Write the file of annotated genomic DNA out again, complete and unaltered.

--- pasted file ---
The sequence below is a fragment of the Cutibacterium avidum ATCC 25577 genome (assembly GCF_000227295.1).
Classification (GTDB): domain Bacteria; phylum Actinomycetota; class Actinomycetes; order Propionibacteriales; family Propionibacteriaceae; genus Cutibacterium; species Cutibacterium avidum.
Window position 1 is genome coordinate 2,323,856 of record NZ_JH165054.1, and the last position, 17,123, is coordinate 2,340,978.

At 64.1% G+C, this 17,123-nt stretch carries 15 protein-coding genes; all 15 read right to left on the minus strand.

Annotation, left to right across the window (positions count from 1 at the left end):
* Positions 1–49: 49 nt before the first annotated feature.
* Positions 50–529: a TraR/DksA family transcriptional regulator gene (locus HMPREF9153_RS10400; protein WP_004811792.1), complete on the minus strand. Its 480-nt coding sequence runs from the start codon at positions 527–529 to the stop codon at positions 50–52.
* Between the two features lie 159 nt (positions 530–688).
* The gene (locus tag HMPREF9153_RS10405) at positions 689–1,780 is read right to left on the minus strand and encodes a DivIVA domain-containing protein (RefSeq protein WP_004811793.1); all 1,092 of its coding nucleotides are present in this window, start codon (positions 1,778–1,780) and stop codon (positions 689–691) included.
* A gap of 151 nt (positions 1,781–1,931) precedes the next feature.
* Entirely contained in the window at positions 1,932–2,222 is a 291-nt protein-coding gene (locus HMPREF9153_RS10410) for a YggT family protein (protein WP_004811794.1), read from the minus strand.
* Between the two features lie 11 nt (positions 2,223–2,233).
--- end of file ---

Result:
The sequence below is a fragment of the Cutibacterium avidum ATCC 25577 genome (assembly GCF_000227295.1).
Classification (GTDB): domain Bacteria; phylum Actinomycetota; class Actinomycetes; order Propionibacteriales; family Propionibacteriaceae; genus Cutibacterium; species Cutibacterium avidum.
Window position 1 is genome coordinate 2,323,856 of record NZ_JH165054.1, and the last position, 17,123, is coordinate 2,340,978.

At 64.1% G+C, this 17,123-nt stretch carries 15 protein-coding genes; all 15 read right to left on the minus strand.

Annotation, left to right across the window (positions count from 1 at the left end):
* Positions 1–49: 49 nt before the first annotated feature.
* Positions 50–529: a TraR/DksA family transcriptional regulator gene (locus HMPREF9153_RS10400; protein WP_004811792.1), complete on the minus strand. Its 480-nt coding sequence runs from the start codon at positions 527–529 to the stop codon at positions 50–52.
* Between the two features lie 159 nt (positions 530–688).
* The gene (locus tag HMPREF9153_RS10405) at positions 689–1,780 is read right to left on the minus strand and encodes a DivIVA domain-containing protein (RefSeq protein WP_004811793.1); all 1,092 of its coding nucleotides are present in this window, start codon (positions 1,778–1,780) and stop codon (positions 689–691) included.
* A gap of 151 nt (positions 1,781–1,931) precedes the next feature.
* Entirely contained in the window at positions 1,932–2,222 is a 291-nt protein-coding gene (locus HMPREF9153_RS10410) for a YggT family protein (protein WP_004811794.1), read from the minus strand.
* Between the two features lie 11 nt (positions 2,223–2,233).